Bug hunts are a freaking nightmare. Don’t even talk to me about feature enhancements. I’ve occasionally called in some of our very experienced C++ developers for help tracking something down, and even they get stumped with regard to what the code is doing.

      The 10x programmer is only that valuable when left their own devices. Once you put them in a team with normal humans, they either have to degrade their performance considerably so everyone else can keep up, or they so degrade everyone else’s performance that they become a liability.

      And, honestly, such people are often so difficult to work with, even if you had a team of them, it would be like herding cats, and the overall performance would still be degraded.Report

      • Avatar veronica d in reply to Oscar Gordon
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        says:

        I’ve mentioned before the one developer we had in our group who was crazy smart. Wrote really tight, compact code that got the job done is very interesting ways. And she never documented any of it, and was very vocal with her attitude of, “If you can’t understand my code, you aren’t a real developer and you should be fired.”

        Good grief.Report

      • Avatar Michael Cain in reply to Oscar Gordon
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        says:

        Very little in software is ever totally discarded, and your own code can come back and bite you in the butt. I once threw together a bit of code to handle the peculiar timing issues of an early laser printer. It required specific delays in the data flow under some circumstances or it barfed. I figured it was a one-off and would be tossed soon (as in weeks). Five years later I got a phone call from someone who had been charged with updating that code to handle the timing oddities of their new laser printer. Apparently some computer center had bundled up useful bits of code and passed them around all of the offshoot companies when the Bell System was split up.Report

        • Avatar Oscar Gordon in reply to Michael Cain
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          says:

          I was talking with a co-worker about just that last week, how there is a non-zero chance that some bit of code we wrote years ago is still chugging away somewhere.Report

          • Avatar Michael Cain in reply to Oscar Gordon
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            says:

            Running in a command-line window on my computer is a little program called scraps. It replaces all the little scraps of paper you write something on and then promptly lose. I wrote the first version 34 years ago, plus-or-minus one. It’s in absolutely vanilla C, and over the decades I’ve ported it to every operating system I’ve used. It makes as few assumptions about the underlying platform as possible. I use it every day.Report

  3. Avatar CJColucci
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    says:

    I’m not sure what it means to be 10X the basketball player someone else is. Certainly if I, a slow-footed 5’7″ man eligible for Social Security and having no jump shot went one-on-one against LeBron James, he would score against me at will and I would be extremely lucky to get a single basket against him. Does that make him a (near) infinitely better basketball player than I am? If I were ten times the player I now am, however one might measure that, the result would probably still be nearly the same.Report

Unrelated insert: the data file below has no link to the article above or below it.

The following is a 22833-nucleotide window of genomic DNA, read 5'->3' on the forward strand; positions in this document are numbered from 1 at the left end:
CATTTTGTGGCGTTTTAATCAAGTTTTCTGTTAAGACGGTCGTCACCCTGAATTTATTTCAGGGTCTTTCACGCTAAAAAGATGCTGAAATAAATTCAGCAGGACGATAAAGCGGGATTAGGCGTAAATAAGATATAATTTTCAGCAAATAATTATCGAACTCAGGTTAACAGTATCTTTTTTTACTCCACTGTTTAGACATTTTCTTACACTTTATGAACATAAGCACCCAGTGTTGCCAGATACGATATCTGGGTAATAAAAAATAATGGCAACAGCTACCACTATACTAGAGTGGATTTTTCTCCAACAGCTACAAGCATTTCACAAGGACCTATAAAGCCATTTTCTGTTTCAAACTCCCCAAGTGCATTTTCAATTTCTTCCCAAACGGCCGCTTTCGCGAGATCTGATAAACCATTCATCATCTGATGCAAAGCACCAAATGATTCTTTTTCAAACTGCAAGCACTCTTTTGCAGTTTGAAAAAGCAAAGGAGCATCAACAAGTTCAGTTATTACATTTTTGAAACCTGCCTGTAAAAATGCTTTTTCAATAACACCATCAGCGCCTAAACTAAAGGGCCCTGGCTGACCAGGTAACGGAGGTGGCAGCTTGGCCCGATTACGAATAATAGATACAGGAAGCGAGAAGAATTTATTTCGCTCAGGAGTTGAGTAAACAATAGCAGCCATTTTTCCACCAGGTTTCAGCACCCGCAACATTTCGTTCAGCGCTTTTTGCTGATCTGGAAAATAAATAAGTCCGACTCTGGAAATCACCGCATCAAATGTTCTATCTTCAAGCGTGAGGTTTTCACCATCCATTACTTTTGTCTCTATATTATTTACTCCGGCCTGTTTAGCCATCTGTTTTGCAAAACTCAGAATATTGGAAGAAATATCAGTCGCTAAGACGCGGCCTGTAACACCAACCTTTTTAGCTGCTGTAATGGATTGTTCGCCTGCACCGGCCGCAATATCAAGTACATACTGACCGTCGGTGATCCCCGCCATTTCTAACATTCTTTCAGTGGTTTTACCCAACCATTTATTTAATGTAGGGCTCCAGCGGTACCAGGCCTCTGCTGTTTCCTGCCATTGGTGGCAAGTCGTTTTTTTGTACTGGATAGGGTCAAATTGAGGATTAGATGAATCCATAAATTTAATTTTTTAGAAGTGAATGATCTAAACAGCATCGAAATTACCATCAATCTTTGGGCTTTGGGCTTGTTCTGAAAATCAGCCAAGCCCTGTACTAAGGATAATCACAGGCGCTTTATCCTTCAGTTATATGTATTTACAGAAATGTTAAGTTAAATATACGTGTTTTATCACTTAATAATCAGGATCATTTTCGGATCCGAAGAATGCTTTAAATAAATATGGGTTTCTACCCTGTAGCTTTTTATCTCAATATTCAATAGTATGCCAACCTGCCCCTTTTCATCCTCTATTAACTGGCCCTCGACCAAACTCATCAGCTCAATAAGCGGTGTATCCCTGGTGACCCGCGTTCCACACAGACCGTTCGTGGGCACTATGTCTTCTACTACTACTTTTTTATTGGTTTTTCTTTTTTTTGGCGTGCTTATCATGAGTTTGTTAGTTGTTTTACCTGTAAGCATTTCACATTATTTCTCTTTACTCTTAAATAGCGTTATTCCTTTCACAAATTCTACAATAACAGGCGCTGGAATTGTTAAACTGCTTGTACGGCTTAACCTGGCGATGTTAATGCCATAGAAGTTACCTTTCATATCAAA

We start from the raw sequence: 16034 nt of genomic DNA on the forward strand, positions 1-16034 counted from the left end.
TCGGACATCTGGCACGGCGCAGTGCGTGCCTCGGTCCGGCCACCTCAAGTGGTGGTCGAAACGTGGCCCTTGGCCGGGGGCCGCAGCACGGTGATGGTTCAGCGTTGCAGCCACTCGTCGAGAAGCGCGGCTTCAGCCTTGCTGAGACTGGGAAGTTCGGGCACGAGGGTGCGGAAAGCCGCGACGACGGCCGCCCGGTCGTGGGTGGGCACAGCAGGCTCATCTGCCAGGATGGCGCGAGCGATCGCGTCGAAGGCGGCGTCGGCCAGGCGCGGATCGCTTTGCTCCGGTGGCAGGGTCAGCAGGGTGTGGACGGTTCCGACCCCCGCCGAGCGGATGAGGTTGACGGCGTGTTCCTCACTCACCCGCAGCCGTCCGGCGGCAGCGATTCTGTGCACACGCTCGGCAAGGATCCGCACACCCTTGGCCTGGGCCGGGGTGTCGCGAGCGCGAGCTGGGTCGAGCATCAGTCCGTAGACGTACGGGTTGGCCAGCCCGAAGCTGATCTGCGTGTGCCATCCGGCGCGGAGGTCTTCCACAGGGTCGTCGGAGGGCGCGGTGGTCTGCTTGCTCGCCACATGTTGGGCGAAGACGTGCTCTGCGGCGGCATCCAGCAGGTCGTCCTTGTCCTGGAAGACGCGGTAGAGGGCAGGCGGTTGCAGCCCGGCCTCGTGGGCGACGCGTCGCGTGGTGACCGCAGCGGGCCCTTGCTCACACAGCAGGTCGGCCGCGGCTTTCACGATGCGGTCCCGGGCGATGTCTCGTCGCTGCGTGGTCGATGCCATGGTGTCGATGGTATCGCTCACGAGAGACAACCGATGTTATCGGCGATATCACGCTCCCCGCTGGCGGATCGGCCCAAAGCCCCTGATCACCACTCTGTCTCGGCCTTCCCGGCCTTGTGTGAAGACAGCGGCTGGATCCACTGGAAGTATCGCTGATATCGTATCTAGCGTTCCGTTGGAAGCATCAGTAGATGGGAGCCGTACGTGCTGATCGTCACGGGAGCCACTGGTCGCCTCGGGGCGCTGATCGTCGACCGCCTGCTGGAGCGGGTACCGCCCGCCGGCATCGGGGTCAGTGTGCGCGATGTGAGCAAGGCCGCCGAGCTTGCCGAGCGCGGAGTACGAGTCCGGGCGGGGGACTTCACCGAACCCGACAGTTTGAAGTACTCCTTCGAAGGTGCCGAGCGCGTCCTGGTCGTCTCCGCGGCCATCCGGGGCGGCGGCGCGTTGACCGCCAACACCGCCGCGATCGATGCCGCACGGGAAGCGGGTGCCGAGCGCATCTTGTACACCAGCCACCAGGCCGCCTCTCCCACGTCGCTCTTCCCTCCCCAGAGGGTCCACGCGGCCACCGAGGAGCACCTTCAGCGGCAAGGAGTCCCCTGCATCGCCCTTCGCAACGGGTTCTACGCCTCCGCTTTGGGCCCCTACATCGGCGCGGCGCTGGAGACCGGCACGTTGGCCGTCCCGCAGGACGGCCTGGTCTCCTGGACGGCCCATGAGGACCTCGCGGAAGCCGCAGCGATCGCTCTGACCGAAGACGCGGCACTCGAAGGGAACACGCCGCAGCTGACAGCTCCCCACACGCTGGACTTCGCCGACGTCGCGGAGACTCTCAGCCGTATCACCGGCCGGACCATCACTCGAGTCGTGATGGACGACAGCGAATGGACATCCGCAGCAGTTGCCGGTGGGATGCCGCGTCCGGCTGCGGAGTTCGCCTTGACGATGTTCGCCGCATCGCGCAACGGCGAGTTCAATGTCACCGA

• Avatar veronica d in reply to CJColucci
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      says:

      Plausibly, you could set up sabermetrics type algorithm that compared salary versus potential profit in some betting network. You would have to adjust for the fact Basketball is a team sport, and therefor probably has synergistic effects between players on a team, but I think we can imagine ranking players that way — with a suitable set of provisos.

      But your point is a good one. Being able to fit a power-law versus normal distribution requires measurable quantities.Report

  4. Avatar Chip Daniels
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    says:

    The amount of wealth that can be accumulated through labor and skill alone is never enough to be vaulted above maybe a few millions.

    At some point, the power of finance and politics themselves become the driver of the accumulation.Report

  5. Avatar JS
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    says:

    The first step to being a billionaire is, of course, to be born the child of one. If you cannot manage this, endeavor to be born the child of millionaires closing in on that billion.

    A surprising percentage of “self-made millionaires/billionaires” started on third base, as it were. Although I suppose to make the metaphor apt, they started the 9th inning ahead 100-0, and the opposing team is blindfolded.Report

    • Avatar Brandon Berg in reply to JS
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      says:

      A surprising percentage “self-made millionaires/billionaires” started on third base, as it were.

      What percentage?Report

      • Avatar JS in reply to Brandon Berg
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        says:

        Of American billionaires? About half total inherited or were given at least a million in start-up capital. About half of those (21% or so of the total) were born on home plate, as it were — given or inherited their first billion.

        So depends on where you define “third base” — if it’s “Born to wealthy enough parents that they can give you your first million” then half.Report

        • Avatar Brandon Berg in reply to JS
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          says:

          That seems surprisingly low to me. Making a billion dollars in a single generation is hard, but growing $50 million into a billion over a couple generations seems relatively easy. A priori, I would expect a solid majority of billionaires to have inherited at least $50 million or so.